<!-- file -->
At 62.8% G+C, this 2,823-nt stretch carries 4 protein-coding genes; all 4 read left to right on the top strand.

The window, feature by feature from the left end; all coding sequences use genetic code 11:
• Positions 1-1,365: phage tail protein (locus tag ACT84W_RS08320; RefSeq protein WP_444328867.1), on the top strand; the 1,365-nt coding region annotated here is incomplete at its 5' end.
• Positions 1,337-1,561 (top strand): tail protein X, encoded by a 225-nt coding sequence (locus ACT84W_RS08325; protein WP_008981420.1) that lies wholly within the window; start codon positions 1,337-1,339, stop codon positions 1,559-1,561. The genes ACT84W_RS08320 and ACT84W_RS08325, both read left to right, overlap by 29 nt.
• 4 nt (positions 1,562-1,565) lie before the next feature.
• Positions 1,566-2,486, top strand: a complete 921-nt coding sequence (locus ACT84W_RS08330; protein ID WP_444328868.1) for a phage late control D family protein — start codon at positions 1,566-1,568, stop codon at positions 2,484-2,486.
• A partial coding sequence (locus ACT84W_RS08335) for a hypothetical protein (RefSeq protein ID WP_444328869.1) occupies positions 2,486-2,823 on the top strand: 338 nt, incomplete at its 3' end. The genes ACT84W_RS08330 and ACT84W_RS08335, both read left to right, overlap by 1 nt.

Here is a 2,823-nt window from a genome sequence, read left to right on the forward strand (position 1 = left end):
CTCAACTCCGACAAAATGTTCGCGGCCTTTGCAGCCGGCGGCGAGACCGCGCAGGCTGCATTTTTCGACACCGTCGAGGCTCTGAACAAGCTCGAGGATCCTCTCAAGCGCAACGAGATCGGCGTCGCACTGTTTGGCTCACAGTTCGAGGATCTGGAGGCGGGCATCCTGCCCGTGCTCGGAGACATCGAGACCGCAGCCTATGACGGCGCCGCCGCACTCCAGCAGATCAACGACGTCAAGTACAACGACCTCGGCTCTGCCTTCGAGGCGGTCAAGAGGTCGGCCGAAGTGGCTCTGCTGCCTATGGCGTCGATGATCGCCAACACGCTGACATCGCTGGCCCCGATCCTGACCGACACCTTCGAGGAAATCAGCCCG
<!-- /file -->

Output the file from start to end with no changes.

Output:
At 62.8% G+C, this 2,823-nt stretch carries 4 protein-coding genes; all 4 read left to right on the top strand.

The window, feature by feature from the left end; all coding sequences use genetic code 11:
• Positions 1-1,365: phage tail protein (locus tag ACT84W_RS08320; RefSeq protein WP_444328867.1), on the top strand; the 1,365-nt coding region annotated here is incomplete at its 5' end.
• Positions 1,337-1,561 (top strand): tail protein X, encoded by a 225-nt coding sequence (locus ACT84W_RS08325; protein WP_008981420.1) that lies wholly within the window; start codon positions 1,337-1,339, stop codon positions 1,559-1,561. The genes ACT84W_RS08320 and ACT84W_RS08325, both read left to right, overlap by 29 nt.
• 4 nt (positions 1,562-1,565) lie before the next feature.
• Positions 1,566-2,486, top strand: a complete 921-nt coding sequence (locus ACT84W_RS08330; protein ID WP_444328868.1) for a phage late control D family protein — start codon at positions 1,566-1,568, stop codon at positions 2,484-2,486.
• A partial coding sequence (locus ACT84W_RS08335) for a hypothetical protein (RefSeq protein ID WP_444328869.1) occupies positions 2,486-2,823 on the top strand: 338 nt, incomplete at its 3' end. The genes ACT84W_RS08330 and ACT84W_RS08335, both read left to right, overlap by 1 nt.

Here is a 2,823-nt window from a genome sequence, read left to right on the forward strand (position 1 = left end):
CTCAACTCCGACAAAATGTTCGCGGCCTTTGCAGCCGGCGGCGAGACCGCGCAGGCTGCATTTTTCGACACCGTCGAGGCTCTGAACAAGCTCGAGGATCCTCTCAAGCGCAACGAGATCGGCGTCGCACTGTTTGGCTCACAGTTCGAGGATCTGGAGGCGGGCATCCTGCCCGTGCTCGGAGACATCGAGACCGCAGCCTATGACGGCGCCGCCGCACTCCAGCAGATCAACGACGTCAAGTACAACGACCTCGGCTCTGCCTTCGAGGCGGTCAAGAGGTCGGCCGAAGTGGCTCTGCTGCCTATGGCGTCGATGATCGCCAACACGCTGACATCGCTGGCCCCGATCCTGACCGACACCTTCGAGGAAATCAGCCCG